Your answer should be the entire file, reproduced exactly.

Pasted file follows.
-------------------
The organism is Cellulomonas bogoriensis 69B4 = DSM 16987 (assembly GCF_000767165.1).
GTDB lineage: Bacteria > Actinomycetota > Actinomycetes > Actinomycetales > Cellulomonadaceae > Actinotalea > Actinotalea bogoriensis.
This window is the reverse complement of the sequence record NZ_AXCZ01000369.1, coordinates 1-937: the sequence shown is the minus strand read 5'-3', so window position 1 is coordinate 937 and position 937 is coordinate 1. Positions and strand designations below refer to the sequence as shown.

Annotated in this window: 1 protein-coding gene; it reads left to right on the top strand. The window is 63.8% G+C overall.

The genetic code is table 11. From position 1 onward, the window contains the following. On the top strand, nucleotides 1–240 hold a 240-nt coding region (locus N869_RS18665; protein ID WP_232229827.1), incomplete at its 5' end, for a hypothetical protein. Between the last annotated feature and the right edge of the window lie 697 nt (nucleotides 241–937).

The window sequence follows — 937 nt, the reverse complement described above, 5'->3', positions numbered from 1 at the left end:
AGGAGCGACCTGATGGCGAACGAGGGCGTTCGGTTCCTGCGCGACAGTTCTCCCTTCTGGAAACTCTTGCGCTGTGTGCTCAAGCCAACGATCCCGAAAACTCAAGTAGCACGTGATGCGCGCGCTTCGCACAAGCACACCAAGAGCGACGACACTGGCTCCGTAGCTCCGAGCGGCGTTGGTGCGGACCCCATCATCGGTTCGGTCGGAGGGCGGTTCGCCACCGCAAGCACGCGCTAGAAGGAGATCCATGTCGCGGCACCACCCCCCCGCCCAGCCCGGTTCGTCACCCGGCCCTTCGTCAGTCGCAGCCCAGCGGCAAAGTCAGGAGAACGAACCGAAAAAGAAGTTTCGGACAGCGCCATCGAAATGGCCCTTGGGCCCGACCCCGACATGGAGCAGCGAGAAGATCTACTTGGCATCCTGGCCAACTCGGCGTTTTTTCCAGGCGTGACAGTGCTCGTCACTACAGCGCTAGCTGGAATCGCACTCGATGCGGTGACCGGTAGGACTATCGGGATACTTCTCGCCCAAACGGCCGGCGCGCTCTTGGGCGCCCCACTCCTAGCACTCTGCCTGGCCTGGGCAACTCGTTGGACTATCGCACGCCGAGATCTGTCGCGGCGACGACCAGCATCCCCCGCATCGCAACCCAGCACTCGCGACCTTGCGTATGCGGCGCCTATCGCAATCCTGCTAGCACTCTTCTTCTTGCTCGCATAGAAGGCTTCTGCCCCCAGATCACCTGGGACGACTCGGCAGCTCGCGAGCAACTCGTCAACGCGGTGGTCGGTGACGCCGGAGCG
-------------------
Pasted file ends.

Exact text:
The organism is Cellulomonas bogoriensis 69B4 = DSM 16987 (assembly GCF_000767165.1).
GTDB lineage: Bacteria > Actinomycetota > Actinomycetes > Actinomycetales > Cellulomonadaceae > Actinotalea > Actinotalea bogoriensis.
This window is the reverse complement of the sequence record NZ_AXCZ01000369.1, coordinates 1-937: the sequence shown is the minus strand read 5'-3', so window position 1 is coordinate 937 and position 937 is coordinate 1. Positions and strand designations below refer to the sequence as shown.

Annotated in this window: 1 protein-coding gene; it reads left to right on the top strand. The window is 63.8% G+C overall.

The genetic code is table 11. From position 1 onward, the window contains the following. On the top strand, nucleotides 1–240 hold a 240-nt coding region (locus N869_RS18665; protein ID WP_232229827.1), incomplete at its 5' end, for a hypothetical protein. Between the last annotated feature and the right edge of the window lie 697 nt (nucleotides 241–937).

The window sequence follows — 937 nt, the reverse complement described above, 5'->3', positions numbered from 1 at the left end:
AGGAGCGACCTGATGGCGAACGAGGGCGTTCGGTTCCTGCGCGACAGTTCTCCCTTCTGGAAACTCTTGCGCTGTGTGCTCAAGCCAACGATCCCGAAAACTCAAGTAGCACGTGATGCGCGCGCTTCGCACAAGCACACCAAGAGCGACGACACTGGCTCCGTAGCTCCGAGCGGCGTTGGTGCGGACCCCATCATCGGTTCGGTCGGAGGGCGGTTCGCCACCGCAAGCACGCGCTAGAAGGAGATCCATGTCGCGGCACCACCCCCCCGCCCAGCCCGGTTCGTCACCCGGCCCTTCGTCAGTCGCAGCCCAGCGGCAAAGTCAGGAGAACGAACCGAAAAAGAAGTTTCGGACAGCGCCATCGAAATGGCCCTTGGGCCCGACCCCGACATGGAGCAGCGAGAAGATCTACTTGGCATCCTGGCCAACTCGGCGTTTTTTCCAGGCGTGACAGTGCTCGTCACTACAGCGCTAGCTGGAATCGCACTCGATGCGGTGACCGGTAGGACTATCGGGATACTTCTCGCCCAAACGGCCGGCGCGCTCTTGGGCGCCCCACTCCTAGCACTCTGCCTGGCCTGGGCAACTCGTTGGACTATCGCACGCCGAGATCTGTCGCGGCGACGACCAGCATCCCCCGCATCGCAACCCAGCACTCGCGACCTTGCGTATGCGGCGCCTATCGCAATCCTGCTAGCACTCTTCTTCTTGCTCGCATAGAAGGCTTCTGCCCCCAGATCACCTGGGACGACTCGGCAGCTCGCGAGCAACTCGTCAACGCGGTGGTCGGTGACGCCGGAGCG